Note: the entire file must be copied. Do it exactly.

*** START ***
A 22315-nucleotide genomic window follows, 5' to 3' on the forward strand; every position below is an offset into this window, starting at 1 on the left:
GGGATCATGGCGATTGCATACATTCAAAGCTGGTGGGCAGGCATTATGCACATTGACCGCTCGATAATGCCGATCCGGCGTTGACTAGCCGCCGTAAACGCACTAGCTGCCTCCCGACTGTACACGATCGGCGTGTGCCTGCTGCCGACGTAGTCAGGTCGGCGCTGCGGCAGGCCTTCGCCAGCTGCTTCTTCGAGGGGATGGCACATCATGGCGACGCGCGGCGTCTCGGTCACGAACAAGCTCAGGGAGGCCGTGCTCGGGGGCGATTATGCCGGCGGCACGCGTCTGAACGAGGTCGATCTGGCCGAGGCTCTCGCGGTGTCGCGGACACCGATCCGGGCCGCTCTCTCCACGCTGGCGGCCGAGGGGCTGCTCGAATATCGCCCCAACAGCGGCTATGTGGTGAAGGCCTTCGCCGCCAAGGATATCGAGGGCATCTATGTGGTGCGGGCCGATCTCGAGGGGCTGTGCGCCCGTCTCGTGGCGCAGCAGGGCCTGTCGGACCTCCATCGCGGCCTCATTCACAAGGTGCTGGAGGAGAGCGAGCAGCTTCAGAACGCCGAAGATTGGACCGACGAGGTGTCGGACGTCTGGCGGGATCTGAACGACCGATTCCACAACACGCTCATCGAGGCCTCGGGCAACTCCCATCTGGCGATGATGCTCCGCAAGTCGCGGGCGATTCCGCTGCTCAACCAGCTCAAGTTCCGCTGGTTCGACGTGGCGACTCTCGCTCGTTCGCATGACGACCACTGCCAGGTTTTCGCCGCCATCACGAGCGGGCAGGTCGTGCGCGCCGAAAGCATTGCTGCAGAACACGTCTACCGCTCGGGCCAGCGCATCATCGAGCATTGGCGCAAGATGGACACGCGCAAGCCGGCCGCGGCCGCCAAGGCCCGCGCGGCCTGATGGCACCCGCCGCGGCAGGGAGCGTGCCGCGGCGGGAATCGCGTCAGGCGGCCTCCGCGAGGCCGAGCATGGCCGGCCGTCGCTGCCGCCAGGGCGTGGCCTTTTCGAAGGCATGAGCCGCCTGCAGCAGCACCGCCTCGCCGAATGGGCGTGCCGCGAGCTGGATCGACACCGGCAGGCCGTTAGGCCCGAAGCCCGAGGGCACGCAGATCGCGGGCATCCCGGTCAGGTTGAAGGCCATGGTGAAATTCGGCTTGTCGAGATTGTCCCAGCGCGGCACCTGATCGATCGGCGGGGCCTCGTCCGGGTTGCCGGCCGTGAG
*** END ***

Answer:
A 22315-nucleotide genomic window follows, 5' to 3' on the forward strand; every position below is an offset into this window, starting at 1 on the left:
GGGATCATGGCGATTGCATACATTCAAAGCTGGTGGGCAGGCATTATGCACATTGACCGCTCGATAATGCCGATCCGGCGTTGACTAGCCGCCGTAAACGCACTAGCTGCCTCCCGACTGTACACGATCGGCGTGTGCCTGCTGCCGACGTAGTCAGGTCGGCGCTGCGGCAGGCCTTCGCCAGCTGCTTCTTCGAGGGGATGGCACATCATGGCGACGCGCGGCGTCTCGGTCACGAACAAGCTCAGGGAGGCCGTGCTCGGGGGCGATTATGCCGGCGGCACGCGTCTGAACGAGGTCGATCTGGCCGAGGCTCTCGCGGTGTCGCGGACACCGATCCGGGCCGCTCTCTCCACGCTGGCGGCCGAGGGGCTGCTCGAATATCGCCCCAACAGCGGCTATGTGGTGAAGGCCTTCGCCGCCAAGGATATCGAGGGCATCTATGTGGTGCGGGCCGATCTCGAGGGGCTGTGCGCCCGTCTCGTGGCGCAGCAGGGCCTGTCGGACCTCCATCGCGGCCTCATTCACAAGGTGCTGGAGGAGAGCGAGCAGCTTCAGAACGCCGAAGATTGGACCGACGAGGTGTCGGACGTCTGGCGGGATCTGAACGACCGATTCCACAACACGCTCATCGAGGCCTCGGGCAACTCCCATCTGGCGATGATGCTCCGCAAGTCGCGGGCGATTCCGCTGCTCAACCAGCTCAAGTTCCGCTGGTTCGACGTGGCGACTCTCGCTCGTTCGCATGACGACCACTGCCAGGTTTTCGCCGCCATCACGAGCGGGCAGGTCGTGCGCGCCGAAAGCATTGCTGCAGAACACGTCTACCGCTCGGGCCAGCGCATCATCGAGCATTGGCGCAAGATGGACACGCGCAAGCCGGCCGCGGCCGCCAAGGCCCGCGCGGCCTGATGGCACCCGCCGCGGCAGGGAGCGTGCCGCGGCGGGAATCGCGTCAGGCGGCCTCCGCGAGGCCGAGCATGGCCGGCCGTCGCTGCCGCCAGGGCGTGGCCTTTTCGAAGGCATGAGCCGCCTGCAGCAGCACCGCCTCGCCGAATGGGCGTGCCGCGAGCTGGATCGACACCGGCAGGCCGTTAGGCCCGAAGCCCGAGGGCACGCAGATCGCGGGCATCCCGGTCAGGTTGAAGGCCATGGTGAAATTCGGCTTGTCGAGATTGTCCCAGCGCGGCACCTGATCGATCGGCGGGGCCTCGTCCGGGTTGCCGGCCGTGAG